Blurred vision

Fun enough to watch, but this thriller is mostly fueled by clichés

Eagle Eye
Starring Shia LaBeouf, Michelle Monaghan, Billy Bob Thornton and Rosario Dawson. Directed by D.J. Caruso. Rated PG-13.
Rated 2.0

If George Orwell had written 2008 instead of 1984, this might be how he envisioned it, though probably with less violence and fewer car chases.

Eagle Eye is yet another Big-Brother-is-watching movie that illustrates just how vulnerable we all are to technology. And it starts out with your garden-variety (these days, anyway) Middle East terrorism scene.

So, from the get-go, this film is a cliché. At least they establish that early on, because from there on out, you can watch it for pure enjoyment rather than trying to solve the plot-hole crises or predict the next scene. Luckily, the storyline does turn out to have a few twists that keep you guessing.

Two people, plucked as if at random, start getting strange phone calls and become tools of an unknown power player who has threatened their lives. These strangers, Jerry (Shia LaBeouf) and Rachel (Michelle Monaghan), seemingly have nothing in common. Jerry is a college dropout who works at a copy shop; Rachel is a paralegal and single mother whose son just left for a band trip to Washington, D.C.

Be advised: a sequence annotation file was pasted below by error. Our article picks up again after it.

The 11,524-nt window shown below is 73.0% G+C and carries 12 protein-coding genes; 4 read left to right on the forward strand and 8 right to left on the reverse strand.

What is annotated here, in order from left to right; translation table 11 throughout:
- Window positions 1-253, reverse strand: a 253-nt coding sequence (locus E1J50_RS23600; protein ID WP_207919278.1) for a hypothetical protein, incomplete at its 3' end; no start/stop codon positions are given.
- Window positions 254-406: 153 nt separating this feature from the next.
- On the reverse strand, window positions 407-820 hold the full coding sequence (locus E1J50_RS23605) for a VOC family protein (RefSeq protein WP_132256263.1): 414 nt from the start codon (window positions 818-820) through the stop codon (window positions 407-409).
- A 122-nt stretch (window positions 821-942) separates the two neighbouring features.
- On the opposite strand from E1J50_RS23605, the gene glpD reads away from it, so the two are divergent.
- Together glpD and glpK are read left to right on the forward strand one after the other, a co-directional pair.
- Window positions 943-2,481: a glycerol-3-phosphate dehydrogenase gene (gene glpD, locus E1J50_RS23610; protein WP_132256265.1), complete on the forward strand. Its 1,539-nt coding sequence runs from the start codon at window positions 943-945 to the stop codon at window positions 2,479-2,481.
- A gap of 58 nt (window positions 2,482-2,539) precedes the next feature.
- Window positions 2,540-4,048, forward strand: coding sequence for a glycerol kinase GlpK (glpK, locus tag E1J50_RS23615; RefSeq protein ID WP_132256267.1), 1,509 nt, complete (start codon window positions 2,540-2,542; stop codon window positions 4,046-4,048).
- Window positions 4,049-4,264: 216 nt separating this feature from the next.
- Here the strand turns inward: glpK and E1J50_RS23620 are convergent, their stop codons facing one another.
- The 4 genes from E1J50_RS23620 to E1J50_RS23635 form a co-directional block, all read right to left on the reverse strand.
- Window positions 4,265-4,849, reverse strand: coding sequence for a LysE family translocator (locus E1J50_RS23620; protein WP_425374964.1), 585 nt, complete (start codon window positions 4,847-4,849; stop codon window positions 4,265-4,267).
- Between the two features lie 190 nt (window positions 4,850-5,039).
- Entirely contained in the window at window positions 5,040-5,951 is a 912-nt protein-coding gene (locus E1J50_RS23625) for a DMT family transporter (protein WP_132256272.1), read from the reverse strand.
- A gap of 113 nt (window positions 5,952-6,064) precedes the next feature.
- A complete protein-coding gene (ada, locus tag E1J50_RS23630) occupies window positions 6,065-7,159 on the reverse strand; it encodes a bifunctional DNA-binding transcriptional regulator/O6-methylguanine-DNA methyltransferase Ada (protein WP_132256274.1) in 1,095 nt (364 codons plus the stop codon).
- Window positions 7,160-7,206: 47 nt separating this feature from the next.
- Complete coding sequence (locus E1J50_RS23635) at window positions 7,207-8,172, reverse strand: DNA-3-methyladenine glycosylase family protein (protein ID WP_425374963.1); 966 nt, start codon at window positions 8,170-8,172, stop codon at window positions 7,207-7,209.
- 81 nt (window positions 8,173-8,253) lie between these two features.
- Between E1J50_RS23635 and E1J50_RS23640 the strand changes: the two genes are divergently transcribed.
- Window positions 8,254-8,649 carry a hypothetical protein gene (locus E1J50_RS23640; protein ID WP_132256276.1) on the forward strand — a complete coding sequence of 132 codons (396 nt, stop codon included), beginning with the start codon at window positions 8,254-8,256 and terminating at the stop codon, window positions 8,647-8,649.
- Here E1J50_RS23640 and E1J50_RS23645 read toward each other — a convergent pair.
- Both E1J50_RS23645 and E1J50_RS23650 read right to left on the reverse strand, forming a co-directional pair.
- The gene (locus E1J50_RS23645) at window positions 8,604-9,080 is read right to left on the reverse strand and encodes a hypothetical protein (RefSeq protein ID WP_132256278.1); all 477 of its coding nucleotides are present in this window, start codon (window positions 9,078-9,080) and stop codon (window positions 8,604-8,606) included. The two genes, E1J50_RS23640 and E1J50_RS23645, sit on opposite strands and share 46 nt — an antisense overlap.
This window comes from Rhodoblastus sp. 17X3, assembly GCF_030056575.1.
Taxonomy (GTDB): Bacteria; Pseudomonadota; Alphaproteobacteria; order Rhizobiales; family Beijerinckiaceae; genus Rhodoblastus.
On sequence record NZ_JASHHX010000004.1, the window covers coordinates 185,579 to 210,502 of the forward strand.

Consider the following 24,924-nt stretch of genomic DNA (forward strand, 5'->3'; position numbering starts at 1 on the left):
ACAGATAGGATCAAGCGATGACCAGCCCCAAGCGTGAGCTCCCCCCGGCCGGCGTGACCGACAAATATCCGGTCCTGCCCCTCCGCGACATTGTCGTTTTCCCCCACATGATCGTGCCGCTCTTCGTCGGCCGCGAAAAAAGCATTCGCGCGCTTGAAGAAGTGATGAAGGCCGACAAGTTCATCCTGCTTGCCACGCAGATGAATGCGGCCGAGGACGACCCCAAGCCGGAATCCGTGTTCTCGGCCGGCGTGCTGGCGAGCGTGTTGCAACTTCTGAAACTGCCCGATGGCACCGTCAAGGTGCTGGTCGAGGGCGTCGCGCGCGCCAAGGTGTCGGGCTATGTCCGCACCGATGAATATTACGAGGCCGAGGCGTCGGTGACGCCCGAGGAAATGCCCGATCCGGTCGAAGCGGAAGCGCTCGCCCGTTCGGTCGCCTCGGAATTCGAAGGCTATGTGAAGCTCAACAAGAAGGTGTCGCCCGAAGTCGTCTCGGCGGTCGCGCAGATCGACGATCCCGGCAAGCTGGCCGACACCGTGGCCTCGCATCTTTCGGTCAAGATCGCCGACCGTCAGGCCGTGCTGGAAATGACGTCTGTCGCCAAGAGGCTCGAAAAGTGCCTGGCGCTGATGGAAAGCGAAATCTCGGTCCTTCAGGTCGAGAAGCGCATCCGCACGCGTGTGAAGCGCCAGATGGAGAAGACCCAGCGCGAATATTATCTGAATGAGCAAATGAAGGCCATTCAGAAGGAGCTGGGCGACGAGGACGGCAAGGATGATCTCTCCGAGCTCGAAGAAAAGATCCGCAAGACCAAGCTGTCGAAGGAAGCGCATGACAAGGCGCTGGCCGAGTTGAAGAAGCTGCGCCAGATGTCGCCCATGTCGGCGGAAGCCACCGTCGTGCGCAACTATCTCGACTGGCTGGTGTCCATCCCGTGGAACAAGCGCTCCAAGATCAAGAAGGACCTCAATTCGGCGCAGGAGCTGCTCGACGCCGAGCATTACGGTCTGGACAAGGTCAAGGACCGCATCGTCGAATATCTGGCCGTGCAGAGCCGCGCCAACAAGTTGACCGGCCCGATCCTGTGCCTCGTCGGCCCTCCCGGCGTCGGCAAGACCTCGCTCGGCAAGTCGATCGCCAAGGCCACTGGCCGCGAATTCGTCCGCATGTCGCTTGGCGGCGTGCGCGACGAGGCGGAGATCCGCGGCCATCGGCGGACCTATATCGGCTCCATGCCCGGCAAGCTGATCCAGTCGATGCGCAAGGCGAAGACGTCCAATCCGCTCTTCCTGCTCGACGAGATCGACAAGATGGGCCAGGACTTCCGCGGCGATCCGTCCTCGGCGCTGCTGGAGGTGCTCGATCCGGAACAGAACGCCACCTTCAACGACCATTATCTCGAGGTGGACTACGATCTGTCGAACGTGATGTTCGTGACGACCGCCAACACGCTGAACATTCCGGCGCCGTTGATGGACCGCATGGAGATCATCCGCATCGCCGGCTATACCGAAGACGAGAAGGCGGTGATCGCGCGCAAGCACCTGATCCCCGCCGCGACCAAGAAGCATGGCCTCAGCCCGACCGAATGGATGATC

A series of crazy tech-effects later, and the two are wanted by the FBI but helped along by their mystery caller. All they know is that if they don’t obey, their lives—or the lives of their families—are in danger.

LaBeouf is just plain fun to watch, with his quick wit and impeccable delivery. And he’s joined by bigwigs Billy Bob Thornton, as the FBI agent in charge of his case, and Rosario Dawson, who plays an investigator from the Air Force.

The film, executive produced by Steven Spielberg and directed by D.J. Caruso (who also directed LaBeouf in Disturbia), is fun enough to watch that it almost makes up for the cliché-ridden plot. But then you see the thinly veiled political messages about Bush’s war policy and treatment of terror suspects—and the blatant message that technology runs our lives—and it’s hard to stop the eye rolls that follow.